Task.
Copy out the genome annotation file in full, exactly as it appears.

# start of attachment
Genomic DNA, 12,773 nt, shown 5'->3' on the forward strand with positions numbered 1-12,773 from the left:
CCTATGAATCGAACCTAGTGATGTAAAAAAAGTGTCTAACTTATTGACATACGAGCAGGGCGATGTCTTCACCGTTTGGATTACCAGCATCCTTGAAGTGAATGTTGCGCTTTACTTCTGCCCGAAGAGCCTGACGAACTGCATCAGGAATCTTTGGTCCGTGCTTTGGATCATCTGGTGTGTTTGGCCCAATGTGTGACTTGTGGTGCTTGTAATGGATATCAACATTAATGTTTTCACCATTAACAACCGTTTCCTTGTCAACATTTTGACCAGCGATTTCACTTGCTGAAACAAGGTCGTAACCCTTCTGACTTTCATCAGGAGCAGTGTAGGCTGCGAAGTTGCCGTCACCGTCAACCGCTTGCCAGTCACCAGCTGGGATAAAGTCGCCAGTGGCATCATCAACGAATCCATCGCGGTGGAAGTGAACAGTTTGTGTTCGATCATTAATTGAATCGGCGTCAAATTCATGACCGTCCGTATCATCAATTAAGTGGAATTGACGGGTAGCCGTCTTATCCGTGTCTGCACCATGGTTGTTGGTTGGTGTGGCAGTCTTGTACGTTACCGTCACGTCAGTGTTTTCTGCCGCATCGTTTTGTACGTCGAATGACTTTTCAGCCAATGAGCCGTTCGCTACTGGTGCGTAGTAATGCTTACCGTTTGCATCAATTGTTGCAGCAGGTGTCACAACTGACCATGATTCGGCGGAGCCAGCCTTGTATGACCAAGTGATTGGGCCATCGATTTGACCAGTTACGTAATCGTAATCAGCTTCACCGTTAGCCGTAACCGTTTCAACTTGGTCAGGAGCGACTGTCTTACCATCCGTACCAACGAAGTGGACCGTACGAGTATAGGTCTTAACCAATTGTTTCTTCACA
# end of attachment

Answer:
Genomic DNA, 12,773 nt, shown 5'->3' on the forward strand with positions numbered 1-12,773 from the left:
CCTATGAATCGAACCTAGTGATGTAAAAAAAGTGTCTAACTTATTGACATACGAGCAGGGCGATGTCTTCACCGTTTGGATTACCAGCATCCTTGAAGTGAATGTTGCGCTTTACTTCTGCCCGAAGAGCCTGACGAACTGCATCAGGAATCTTTGGTCCGTGCTTTGGATCATCTGGTGTGTTTGGCCCAATGTGTGACTTGTGGTGCTTGTAATGGATATCAACATTAATGTTTTCACCATTAACAACCGTTTCCTTGTCAACATTTTGACCAGCGATTTCACTTGCTGAAACAAGGTCGTAACCCTTCTGACTTTCATCAGGAGCAGTGTAGGCTGCGAAGTTGCCGTCACCGTCAACCGCTTGCCAGTCACCAGCTGGGATAAAGTCGCCAGTGGCATCATCAACGAATCCATCGCGGTGGAAGTGAACAGTTTGTGTTCGATCATTAATTGAATCGGCGTCAAATTCATGACCGTCCGTATCATCAATTAAGTGGAATTGACGGGTAGCCGTCTTATCCGTGTCTGCACCATGGTTGTTGGTTGGTGTGGCAGTCTTGTACGTTACCGTCACGTCAGTGTTTTCTGCCGCATCGTTTTGTACGTCGAATGACTTTTCAGCCAATGAGCCGTTCGCTACTGGTGCGTAGTAATGCTTACCGTTTGCATCAATTGTTGCAGCAGGTGTCACAACTGACCATGATTCGGCGGAGCCAGCCTTGTATGACCAAGTGATTGGGCCATCGATTTGACCAGTTACGTAATCGTAATCAGCTTCACCGTTAGCCGTAACCGTTTCAACTTGGTCAGGAGCGACTGTCTTACCATCCGTACCAACGAAGTGGACCGTACGAGTATAGGTCTTAACCAATTGTTTCTTCACA